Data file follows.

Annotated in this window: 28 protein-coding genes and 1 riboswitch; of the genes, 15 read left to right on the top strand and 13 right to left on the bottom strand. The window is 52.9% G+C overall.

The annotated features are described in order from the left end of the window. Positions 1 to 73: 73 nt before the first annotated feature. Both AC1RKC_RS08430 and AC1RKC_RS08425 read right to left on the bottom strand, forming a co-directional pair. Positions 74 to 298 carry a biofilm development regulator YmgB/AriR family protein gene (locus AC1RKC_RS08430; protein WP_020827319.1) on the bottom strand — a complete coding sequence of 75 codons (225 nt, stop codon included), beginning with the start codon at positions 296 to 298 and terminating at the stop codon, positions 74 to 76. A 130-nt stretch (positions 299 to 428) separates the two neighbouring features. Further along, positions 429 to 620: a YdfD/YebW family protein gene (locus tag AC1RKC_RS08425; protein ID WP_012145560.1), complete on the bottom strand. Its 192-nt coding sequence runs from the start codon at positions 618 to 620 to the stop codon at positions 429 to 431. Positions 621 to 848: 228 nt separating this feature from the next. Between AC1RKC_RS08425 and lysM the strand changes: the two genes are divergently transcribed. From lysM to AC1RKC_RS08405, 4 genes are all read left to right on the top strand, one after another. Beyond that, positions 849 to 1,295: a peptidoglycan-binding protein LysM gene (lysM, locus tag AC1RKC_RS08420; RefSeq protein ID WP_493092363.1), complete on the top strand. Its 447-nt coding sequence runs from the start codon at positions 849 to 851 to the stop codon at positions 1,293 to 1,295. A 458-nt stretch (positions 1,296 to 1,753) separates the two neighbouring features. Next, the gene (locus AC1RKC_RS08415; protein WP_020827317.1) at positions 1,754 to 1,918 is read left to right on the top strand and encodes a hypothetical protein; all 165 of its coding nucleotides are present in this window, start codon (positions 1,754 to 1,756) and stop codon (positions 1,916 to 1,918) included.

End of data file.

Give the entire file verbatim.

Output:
Annotated in this window: 28 protein-coding genes and 1 riboswitch; of the genes, 15 read left to right on the top strand and 13 right to left on the bottom strand. The window is 52.9% G+C overall.

The annotated features are described in order from the left end of the window. Positions 1 to 73: 73 nt before the first annotated feature. Both AC1RKC_RS08430 and AC1RKC_RS08425 read right to left on the bottom strand, forming a co-directional pair. Positions 74 to 298 carry a biofilm development regulator YmgB/AriR family protein gene (locus AC1RKC_RS08430; protein WP_020827319.1) on the bottom strand — a complete coding sequence of 75 codons (225 nt, stop codon included), beginning with the start codon at positions 296 to 298 and terminating at the stop codon, positions 74 to 76. A 130-nt stretch (positions 299 to 428) separates the two neighbouring features. Further along, positions 429 to 620: a YdfD/YebW family protein gene (locus tag AC1RKC_RS08425; protein ID WP_012145560.1), complete on the bottom strand. Its 192-nt coding sequence runs from the start codon at positions 618 to 620 to the stop codon at positions 429 to 431. Positions 621 to 848: 228 nt separating this feature from the next. Between AC1RKC_RS08425 and lysM the strand changes: the two genes are divergently transcribed. From lysM to AC1RKC_RS08405, 4 genes are all read left to right on the top strand, one after another. Beyond that, positions 849 to 1,295: a peptidoglycan-binding protein LysM gene (lysM, locus tag AC1RKC_RS08420; RefSeq protein ID WP_493092363.1), complete on the top strand. Its 447-nt coding sequence runs from the start codon at positions 849 to 851 to the stop codon at positions 1,293 to 1,295. A 458-nt stretch (positions 1,296 to 1,753) separates the two neighbouring features. Next, the gene (locus AC1RKC_RS08415; protein WP_020827317.1) at positions 1,754 to 1,918 is read left to right on the top strand and encodes a hypothetical protein; all 165 of its coding nucleotides are present in this window, start codon (positions 1,754 to 1,756) and stop codon (positions 1,916 to 1,918) included.